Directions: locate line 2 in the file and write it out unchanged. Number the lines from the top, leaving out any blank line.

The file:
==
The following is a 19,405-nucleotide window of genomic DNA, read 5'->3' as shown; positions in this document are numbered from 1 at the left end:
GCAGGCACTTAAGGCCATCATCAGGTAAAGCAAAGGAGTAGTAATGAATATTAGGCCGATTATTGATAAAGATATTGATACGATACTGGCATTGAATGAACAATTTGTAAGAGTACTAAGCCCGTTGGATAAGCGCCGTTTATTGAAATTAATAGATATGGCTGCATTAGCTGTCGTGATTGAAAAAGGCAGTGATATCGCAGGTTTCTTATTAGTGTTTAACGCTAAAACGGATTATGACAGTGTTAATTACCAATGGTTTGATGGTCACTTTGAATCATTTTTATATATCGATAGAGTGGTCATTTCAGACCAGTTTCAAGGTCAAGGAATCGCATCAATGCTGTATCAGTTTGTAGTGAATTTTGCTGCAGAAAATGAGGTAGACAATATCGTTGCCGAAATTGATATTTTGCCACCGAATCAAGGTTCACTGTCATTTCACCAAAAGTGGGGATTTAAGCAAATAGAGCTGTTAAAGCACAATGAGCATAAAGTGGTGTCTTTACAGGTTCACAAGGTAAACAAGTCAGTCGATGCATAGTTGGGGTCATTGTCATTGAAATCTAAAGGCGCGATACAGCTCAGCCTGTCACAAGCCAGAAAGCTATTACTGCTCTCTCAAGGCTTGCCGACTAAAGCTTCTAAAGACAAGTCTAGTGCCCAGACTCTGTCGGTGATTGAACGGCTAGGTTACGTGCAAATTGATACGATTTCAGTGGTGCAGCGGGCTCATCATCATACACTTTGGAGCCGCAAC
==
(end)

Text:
GCAGGCACTTAAGGCCATCATCAGGTAAAGCAAAGGAGTAGTAATGAATATTAGGCCGATTATTGATAAAGATATTGATACGATACTGGCATTGAATGAACAATTTGTAAGAGTACTAAGCCCGTTGGATAAGCGCCGTTTATTGAAATTAATAGATATGGCTGCATTAGCTGTCGTGATTGAAAAAGGCAGTGATATCGCAGGTTTCTTATTAGTGTTTAACGCTAAAACGGATTATGACAGTGTTAATTACCAATGGTTTGATGGTCACTTTGAATCATTTTTATATATCGATAGAGTGGTCATTTCAGACCAGTTTCAAGGTCAAGGAATCGCATCAATGCTGTATCAGTTTGTAGTGAATTTTGCTGCAGAAAATGAGGTAGACAATATCGTTGCCGAAATTGATATTTTGCCACCGAATCAAGGTTCACTGTCATTTCACCAAAAGTGGGGATTTAAGCAAATAGAGCTGTTAAAGCACAATGAGCATAAAGTGGTGTCTTTACAGGTTCACAAGGTAAACAAGTCAGTCGATGCATAGTTGGGGTCATTGTCATTGAAATCTAAAGGCGCGATACAGCTCAGCCTGTCACAAGCCAGAAAGCTATTACTGCTCTCTCAAGGCTTGCCGACTAAAGCTTCTAAAGACAAGTCTAGTGCCCAGACTCTGTCGGTGATTGAACGGCTAGGTTACGTGCAAATTGATACGATTTCAGTGGTGCAGCGGGCTCATCATCATACACTTTGGAGCCGCAAC